It's a Paws World Plays Matchmaker for Pooches
LINCOLN SQUARE — The scars across his muzzle tell the story of Cooper's life.
"Somebody bound him shut," said Elizabeth Lopez, 41, adoption coordinator for the rescue organization One Tail at a Time. "I'm assuming he was barking or chewing things."
The goal for Lopez, and the purpose of an adoption event held over the weekend in conjunction with It's a Paws World, was to find loving homes for Cooper and the dozen or so other dogs One Tail currently has in foster care.
"I hope they find a forever place to live," said Dana Stein, owner of It's a Paws World at 4725 N. Damen Ave.
One Tail, founded in 2008, has a "no kill" policy and focuses on dogs in danger of being euthanized. The rescue group prefers the more relaxed setting of pet stores for meet-and-greets versus arranging blind dates at shelters
"The shelter environment is super high stress for dogs. They don't show their best colors," said Lopez, who has two dogs and three cats of her own. "In a store, it's more calming and a better way to assess their personality."
Each dog is assigned a volunteer handler who can answer questions posed by potential adoptive "parents."
Kathy Corbin, who also fosters dogs for One Tail, was partnered with Cooper for the afternoon. The 28-year-old Wicker Park resident linked up with One Tail after her dog Gidgitt died two years ago.
"I just really missed her and in her memory I just wanted to save one dog's life," said Corbin.
She's currently fostering a Chicago court case dog.
"He's very alpha, in your face. It was scary at first," she said, though after working with a trainer to keep the dog balanced and discover his triggers, his temperament has evened out.
"It's very hard to get dogs out of such extreme situations," she said. "You want to show them the world is a good place."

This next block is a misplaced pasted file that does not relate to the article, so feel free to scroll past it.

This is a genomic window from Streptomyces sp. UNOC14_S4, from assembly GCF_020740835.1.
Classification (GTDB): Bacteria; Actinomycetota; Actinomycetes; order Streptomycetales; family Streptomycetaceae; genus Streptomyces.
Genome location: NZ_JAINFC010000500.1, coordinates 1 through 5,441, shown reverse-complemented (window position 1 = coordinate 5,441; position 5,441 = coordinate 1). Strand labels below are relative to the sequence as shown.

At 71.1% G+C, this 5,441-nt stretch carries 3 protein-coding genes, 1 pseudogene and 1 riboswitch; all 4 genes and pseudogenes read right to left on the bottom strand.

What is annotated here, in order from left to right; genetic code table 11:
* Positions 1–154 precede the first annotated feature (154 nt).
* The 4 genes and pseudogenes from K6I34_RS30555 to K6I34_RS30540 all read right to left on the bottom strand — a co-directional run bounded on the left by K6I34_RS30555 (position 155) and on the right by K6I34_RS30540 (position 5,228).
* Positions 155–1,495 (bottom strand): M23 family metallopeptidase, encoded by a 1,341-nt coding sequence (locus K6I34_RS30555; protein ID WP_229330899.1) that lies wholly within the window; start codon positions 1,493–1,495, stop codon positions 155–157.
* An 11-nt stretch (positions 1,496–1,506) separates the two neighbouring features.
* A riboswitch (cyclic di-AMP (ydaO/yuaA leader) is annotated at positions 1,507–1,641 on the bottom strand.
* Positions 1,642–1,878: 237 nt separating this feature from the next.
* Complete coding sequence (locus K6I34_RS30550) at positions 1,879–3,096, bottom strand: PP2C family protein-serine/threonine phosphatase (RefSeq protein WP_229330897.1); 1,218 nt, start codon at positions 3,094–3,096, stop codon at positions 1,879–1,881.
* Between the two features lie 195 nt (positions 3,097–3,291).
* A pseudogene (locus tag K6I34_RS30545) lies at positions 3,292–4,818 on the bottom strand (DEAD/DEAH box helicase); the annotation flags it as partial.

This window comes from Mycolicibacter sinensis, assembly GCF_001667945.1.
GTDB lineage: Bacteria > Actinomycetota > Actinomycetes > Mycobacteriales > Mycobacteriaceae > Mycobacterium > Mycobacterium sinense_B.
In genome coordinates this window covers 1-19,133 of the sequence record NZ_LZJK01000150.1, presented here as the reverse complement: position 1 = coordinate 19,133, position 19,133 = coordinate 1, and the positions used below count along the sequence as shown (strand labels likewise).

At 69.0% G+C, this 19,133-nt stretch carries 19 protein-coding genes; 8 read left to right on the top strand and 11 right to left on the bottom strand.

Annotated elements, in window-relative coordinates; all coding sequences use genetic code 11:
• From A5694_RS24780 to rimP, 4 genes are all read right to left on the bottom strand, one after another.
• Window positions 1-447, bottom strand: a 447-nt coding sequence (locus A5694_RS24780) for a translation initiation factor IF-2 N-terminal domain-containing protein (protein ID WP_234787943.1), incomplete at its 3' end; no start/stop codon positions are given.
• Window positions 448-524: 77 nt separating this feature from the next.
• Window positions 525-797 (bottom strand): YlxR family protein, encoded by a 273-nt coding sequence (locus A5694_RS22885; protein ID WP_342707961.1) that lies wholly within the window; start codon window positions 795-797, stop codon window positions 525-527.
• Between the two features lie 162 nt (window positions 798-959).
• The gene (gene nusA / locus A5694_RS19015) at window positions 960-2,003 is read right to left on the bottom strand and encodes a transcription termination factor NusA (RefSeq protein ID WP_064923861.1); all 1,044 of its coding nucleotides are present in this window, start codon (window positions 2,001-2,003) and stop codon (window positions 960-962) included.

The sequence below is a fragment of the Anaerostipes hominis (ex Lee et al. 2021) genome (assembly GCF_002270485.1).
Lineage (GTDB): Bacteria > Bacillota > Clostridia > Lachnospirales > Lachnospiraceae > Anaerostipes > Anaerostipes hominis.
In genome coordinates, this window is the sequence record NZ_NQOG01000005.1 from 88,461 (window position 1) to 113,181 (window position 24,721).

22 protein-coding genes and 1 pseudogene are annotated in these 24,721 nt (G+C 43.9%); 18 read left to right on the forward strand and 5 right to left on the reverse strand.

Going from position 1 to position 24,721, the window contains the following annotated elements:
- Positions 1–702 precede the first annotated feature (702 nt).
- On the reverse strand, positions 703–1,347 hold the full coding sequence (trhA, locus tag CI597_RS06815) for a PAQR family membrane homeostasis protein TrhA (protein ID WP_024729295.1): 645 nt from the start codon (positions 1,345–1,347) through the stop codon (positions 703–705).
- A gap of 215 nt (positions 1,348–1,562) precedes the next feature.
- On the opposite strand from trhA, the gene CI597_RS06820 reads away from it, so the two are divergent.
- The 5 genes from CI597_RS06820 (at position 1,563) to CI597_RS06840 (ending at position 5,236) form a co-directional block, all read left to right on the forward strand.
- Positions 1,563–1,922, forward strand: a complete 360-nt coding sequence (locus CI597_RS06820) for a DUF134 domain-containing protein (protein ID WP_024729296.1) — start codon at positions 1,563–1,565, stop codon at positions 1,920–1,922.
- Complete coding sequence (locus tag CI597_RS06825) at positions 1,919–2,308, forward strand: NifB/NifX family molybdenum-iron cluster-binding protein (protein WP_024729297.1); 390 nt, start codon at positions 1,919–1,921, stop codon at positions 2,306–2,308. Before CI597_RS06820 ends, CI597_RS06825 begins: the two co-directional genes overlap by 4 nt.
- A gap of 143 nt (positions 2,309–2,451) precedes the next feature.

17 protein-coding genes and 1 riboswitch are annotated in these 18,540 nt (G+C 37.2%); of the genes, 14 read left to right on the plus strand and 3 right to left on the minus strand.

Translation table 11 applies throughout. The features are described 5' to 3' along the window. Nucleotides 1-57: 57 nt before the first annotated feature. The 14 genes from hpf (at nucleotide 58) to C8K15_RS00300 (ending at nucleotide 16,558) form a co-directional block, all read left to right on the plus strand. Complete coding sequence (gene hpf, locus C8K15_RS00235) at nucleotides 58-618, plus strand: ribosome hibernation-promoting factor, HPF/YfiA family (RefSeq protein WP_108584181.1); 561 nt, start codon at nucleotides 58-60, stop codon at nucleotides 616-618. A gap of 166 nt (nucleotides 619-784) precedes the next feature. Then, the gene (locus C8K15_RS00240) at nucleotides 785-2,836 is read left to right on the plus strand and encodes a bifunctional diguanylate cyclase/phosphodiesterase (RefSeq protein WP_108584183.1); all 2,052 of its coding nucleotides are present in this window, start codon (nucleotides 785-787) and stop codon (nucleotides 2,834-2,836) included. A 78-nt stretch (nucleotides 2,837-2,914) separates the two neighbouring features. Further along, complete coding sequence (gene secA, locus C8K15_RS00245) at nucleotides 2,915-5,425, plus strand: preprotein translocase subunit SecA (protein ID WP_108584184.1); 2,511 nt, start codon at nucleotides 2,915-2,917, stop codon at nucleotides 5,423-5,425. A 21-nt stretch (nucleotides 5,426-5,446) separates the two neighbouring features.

First-time One Tail volunteer Lisa Olson, 34, cuddled Karl, an adorable chihuahua/miniature pinscher mix, who wanted nothing more than to be held.
"I don't have a dog, but I would like to someday," said the Ravenswood resident, who was confident her charge had made a match during the event.
"The girl that was here earlier, she's in love. She already came back," said Olson.
One Tail's rigorous adoption process ensures that few dogs are taken into homes as the result of an impulsive decision — likely the reason the animal wound up at One Tail in the first place. Lopez estimates the organization has successfully placed 300 dogs.
"We tell people to wait a few hours, get out of the dog's presence, talk to their spouse," said Lopez. "We don't want buyer's remorse."
She also emphasizes that taking on a dog is a significant responsibility.
"Anybody that adopts any dog ... they have to go into it with patience. People just think of the cuteness, they don't think of the work," said Lopez. "Yes, puppies are cute but they're spastic and they pee everywhere."
Prior to adopting, potential owners must complete a survey (are there other pets in the home? etc.) and provide references. One Tail checks with an applicant's landlord or condo association to make sure pets are allowed and also will call an applicant's veterinarian if the individual is already a pet owner.
One Tail's adoption counselors provide support during the transition and the organization also has a pool of grant money it can dispense to owners for training sessions and medical bills (up to $500).
"Sometimes it's the owner that needs work," allowed Corbin.
As the afternoon wore on at Paws World, Karl and a third dog, Emory, a little fluff ball of white fur, each had several applicants vying for adoption.
But Geri Kenneally only had eyes for Cooper, a pit bull terrier/boxer mix.
The Des Plaines resident was in the neighborhood visiting friends and popped into the shop specifically to meet the dog she's been following on Facebook.
"I do have one dog and I do want another," she said. "It's a big leap for me."
As she debated taking on another a pet, without having a fenced-in yard, Kenneally struggled with a head-versus-heart dilemma.
"They're just so helpless and you just feel so badly for them," she said. "We're all going to walk out of here with a dog."